As expected, the two-hour TV special unveiling the top 10 players in the NFL Network’s ranking of the top 100 for 2016 didn’t feature any defensive backs. And at the same time, it kind of did.
After All-Pro and Pro Bowl and all-everything-else breakout star cornerback Josh Norman made the list at No. 11 in the previous episode, it was safe to assume there would be no DBs in the top 10. But this episode did include a segment on the next 10 who just missed the top-100 cut, otherwise known as Nos. 101 through 110. And that group included three defensive backs: Continue reading
If you were to gather a group of NFL fans to talk about the Pro Bowl — difficult a task as that may be — you’ll find quite a few who believe the league should simply announce the rosters and scrap the idea of actually playing what has become the worst all-star game among the major American sports.
As football-mad as this country is, nobody seems to be going crazy over the Pro Bowl. And with good reason.
A salary bonus and recognition among peers are the biggest perks a player gets out of being voted to the Pro Bowl. As for the game itself, beyond the free trip to Hawaii, it means nothing. Continue reading
Tags: Adam Jones, Brent Grimes, Charles Woodson, Desmond Trufant, Dominique Rodgers-Cromartie, Eric Berry, Harrison Smith, Jason Verrett, Malcolm Jenkins, Marcus Peters, Mike Adams, Reshad Jones, Richard Sherman, Vontae Davis
Six secondary standouts from football’s week that was:
Demetrious Cox, S, Michigan State (NCAA): Following its 39-38 loss to Nebraska on Nov. 7, the Michigan State defense allowed an average of 12.5 points in its last four games to secure a spot in college football’s national championship playoff. In Saturday’ 16-13 victory over previously-undefeated Iowa in the Big Ten title game, Cox made his defensive contribution with seven tackles and an interception in the end zone off a deflected pass that he literally snatched off a teammate’s back.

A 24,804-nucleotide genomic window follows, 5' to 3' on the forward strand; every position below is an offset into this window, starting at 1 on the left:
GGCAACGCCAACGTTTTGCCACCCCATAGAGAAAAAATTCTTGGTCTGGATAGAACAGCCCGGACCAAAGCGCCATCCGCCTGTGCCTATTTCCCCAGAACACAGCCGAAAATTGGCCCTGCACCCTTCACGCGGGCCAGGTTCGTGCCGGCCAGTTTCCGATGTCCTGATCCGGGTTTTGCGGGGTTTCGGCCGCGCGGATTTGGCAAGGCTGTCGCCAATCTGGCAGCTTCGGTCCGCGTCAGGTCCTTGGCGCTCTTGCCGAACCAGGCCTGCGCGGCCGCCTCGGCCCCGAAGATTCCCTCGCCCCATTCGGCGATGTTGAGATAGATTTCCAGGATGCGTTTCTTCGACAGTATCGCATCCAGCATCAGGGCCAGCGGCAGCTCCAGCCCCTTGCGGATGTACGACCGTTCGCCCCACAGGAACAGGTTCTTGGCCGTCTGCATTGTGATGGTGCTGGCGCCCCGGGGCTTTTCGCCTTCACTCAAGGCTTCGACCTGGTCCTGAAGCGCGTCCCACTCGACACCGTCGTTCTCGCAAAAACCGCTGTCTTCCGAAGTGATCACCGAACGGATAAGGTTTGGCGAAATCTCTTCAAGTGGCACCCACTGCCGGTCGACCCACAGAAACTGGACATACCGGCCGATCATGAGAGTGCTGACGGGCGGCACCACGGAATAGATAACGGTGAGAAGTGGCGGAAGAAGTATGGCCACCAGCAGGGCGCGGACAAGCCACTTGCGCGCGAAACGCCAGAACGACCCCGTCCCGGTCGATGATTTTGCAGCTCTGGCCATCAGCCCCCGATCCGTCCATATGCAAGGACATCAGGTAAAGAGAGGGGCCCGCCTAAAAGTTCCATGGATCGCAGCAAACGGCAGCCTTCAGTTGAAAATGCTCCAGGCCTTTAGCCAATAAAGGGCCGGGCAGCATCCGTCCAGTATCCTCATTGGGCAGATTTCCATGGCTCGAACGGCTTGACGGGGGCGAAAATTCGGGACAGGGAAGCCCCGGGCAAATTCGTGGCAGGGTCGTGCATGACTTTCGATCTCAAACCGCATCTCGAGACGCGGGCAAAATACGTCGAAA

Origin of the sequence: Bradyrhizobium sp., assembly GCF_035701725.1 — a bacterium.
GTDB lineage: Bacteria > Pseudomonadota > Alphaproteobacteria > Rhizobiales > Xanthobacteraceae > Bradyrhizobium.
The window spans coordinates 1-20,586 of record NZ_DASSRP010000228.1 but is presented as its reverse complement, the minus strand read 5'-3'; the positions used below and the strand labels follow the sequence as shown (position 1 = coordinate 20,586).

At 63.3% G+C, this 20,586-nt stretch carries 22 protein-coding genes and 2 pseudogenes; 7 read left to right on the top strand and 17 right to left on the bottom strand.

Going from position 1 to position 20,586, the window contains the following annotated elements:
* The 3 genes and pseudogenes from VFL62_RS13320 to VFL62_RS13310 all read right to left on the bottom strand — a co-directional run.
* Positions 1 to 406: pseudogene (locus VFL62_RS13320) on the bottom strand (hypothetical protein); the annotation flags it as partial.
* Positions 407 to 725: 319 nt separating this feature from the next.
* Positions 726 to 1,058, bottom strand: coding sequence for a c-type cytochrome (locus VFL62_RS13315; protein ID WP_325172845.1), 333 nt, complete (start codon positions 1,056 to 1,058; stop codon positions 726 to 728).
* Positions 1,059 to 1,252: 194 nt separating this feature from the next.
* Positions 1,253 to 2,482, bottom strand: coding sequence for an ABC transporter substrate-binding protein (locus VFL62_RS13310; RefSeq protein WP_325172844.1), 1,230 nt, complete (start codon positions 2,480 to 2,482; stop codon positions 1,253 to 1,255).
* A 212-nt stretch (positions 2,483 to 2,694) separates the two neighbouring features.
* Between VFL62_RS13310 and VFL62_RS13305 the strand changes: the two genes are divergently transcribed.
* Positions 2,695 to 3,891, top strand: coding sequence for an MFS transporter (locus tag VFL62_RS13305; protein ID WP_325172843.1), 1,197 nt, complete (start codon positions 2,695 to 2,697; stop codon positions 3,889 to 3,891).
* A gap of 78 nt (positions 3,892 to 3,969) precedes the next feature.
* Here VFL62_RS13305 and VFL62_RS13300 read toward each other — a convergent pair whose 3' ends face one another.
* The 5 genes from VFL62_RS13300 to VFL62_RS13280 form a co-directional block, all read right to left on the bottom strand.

Rontez Miles, FS, Jets (NFL): So much was made about star CB Darrelle Revis having to miss Sunday’s Jets-Giants game and whether the Jets’ secondary could handle Giants WR Odell Beckham Jr. They didn’t, as OBJ caught six balls for 149 yards and a touchdown, but did good enough against QB Eli Manning and the Giants’ other receivers to help the Jets to a 23-20 overtime victory. Miles’ interception on a fourth down in the fourth quarter in the red zone kept the Giants from scoring a potentially backbreaking TD and set up a key field goal for the Jets. Continue reading
One vintage Richard Sherman performance on a national TV stage was apparently not enough to land the man widely considered the best cornerback in football a starting spot on NFL.com’s midseason All-Pro team.
Sherman attached himself to Dez Bryant last Sunday and held the Cowboys’ star wide receiver to just two catches for 12 yards, recording four pass breakups and helping Seattle to a much-needed 13-12 victory. But as good as Sherman was in that game against one of the best pass-catches in the league, he has not been one of the NFL’s two best cornerbacks this season — at least not according to writer Chris Wesseling. Continue reading